The multi-billion-dollar tech giant Google launched a platform on Friday in Australia which pays publishers for the news to show in the index. Google calls the legislation proposed by Canberra – where it has to enforce payments unnecessary and strikes its own deal with the publishers.
The motives of Google behind launching this platform is clear. It wants to show that the world-first legislation that was proposed by the Australian Federal Government to enforce payments is unnecessary.
The News Showcase platform was released previously only in Brazil and Germany. Although the platform was scheduled to be released last June, the tech giant- Google had to delay its idea because of the new proposed law. The proposed law required the tech giants Google and Facebook to pay Australian media publishers for the content.
However, Google commented that the legislation was “unworkable” and even threatened to pull out its services from Australia if the law was implemented.
Although the legislation is still under review at parliament, the launch of News Showcase in Australia on Friday will show that Google will pay seven domestic media outlets in Australia, to use their Contents.
One of the closed deals includes the popular Australian Community Media – Canberra Times. However, Google has denied spilling out the financial details whereas Canberra still remains silent.
Google plans to join hands with more Australian Publishers and strike an agreement with them. The other possible outlet can be publishers whose position has been backed up by Canberra’s aggressive push back against Facebook and Google.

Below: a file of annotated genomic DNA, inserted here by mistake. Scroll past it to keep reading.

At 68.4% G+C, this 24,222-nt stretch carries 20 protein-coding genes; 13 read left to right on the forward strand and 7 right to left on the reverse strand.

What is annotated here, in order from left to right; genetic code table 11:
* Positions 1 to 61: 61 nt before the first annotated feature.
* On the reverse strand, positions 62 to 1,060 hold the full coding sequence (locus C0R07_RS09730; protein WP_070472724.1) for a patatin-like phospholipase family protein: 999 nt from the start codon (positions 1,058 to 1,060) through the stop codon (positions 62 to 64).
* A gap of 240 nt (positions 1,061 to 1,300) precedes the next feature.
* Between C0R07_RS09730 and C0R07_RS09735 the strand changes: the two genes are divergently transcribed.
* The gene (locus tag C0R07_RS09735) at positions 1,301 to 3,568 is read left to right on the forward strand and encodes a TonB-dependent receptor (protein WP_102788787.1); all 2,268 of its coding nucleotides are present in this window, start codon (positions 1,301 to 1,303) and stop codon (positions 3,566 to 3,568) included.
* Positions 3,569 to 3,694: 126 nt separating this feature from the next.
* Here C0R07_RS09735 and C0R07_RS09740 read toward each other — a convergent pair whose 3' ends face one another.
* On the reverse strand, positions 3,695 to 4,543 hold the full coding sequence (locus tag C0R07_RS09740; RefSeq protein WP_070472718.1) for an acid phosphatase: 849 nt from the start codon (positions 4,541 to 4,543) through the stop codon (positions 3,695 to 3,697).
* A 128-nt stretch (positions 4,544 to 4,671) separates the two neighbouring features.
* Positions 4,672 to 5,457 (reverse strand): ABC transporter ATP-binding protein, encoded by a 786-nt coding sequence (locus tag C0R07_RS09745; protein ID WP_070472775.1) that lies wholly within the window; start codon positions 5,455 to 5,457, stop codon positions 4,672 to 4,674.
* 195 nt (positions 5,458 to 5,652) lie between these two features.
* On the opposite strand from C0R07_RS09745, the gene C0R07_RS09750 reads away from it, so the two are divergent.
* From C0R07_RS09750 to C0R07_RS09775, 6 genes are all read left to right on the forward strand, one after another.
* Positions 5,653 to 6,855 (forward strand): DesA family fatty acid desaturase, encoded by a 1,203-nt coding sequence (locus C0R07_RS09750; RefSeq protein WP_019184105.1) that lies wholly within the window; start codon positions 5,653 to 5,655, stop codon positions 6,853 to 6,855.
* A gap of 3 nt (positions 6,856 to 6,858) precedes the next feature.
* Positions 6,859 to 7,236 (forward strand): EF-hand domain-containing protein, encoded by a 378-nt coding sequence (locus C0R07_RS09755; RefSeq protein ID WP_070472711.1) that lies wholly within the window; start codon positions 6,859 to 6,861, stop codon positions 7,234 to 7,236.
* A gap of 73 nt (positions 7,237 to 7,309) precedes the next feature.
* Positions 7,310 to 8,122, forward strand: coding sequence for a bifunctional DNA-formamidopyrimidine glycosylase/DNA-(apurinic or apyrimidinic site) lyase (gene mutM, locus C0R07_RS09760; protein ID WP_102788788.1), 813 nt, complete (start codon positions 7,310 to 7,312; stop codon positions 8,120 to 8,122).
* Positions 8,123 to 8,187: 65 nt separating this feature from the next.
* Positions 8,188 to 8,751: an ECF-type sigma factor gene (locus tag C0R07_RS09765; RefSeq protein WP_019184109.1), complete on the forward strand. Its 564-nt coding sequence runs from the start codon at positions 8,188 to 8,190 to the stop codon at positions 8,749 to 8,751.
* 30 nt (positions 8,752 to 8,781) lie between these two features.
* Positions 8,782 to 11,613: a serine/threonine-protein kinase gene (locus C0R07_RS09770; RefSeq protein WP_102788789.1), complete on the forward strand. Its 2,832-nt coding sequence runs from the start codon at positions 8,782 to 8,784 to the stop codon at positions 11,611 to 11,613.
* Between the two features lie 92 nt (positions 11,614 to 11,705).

The first global news provider to Google News Showcase is Reuters. Thomson Reuters Corp-owned media company – Reuters signed a deal with Google to claim its position as the first global news provider to Google News Showcase last month. Google still declined to give further confirmation when contacted by Reuters.
Google News Showcase can be an alternative to the model that was proposed by the Australian government- says Derek Wilding, a professor at the University of Technology Sydney’s Centre for Media Transition.
Wilding adds – “What remains to be seen is if larger publishers sign on to the product.” If the larger publishers close deals with Google, then the Australian government has to rethink its new legislation.
The series of news events occurred when the Australian government proposed a bill that would force the tech giants Google and Facebook to pay Australian publishers and broadcasters for the content that was included in the search engine’s result or even in the news feeds as well. And if both Google and the publishers failed to strike a deal, a government-appointed arbitrator would decide the price.
Although Google was ready to pull out its services from Australia if the law was passed, Australia’s Treasurer Josh Frydenberg said Google’s approach was positive in recent private meetings.
On Friday, Frydenberg told reporters in Melbourne that “ The Prime Minister (Scott Morrison) and myself and (Communications Minister) Paul Fletcher had a very constructive discussion with the head of Google just yesterday.”
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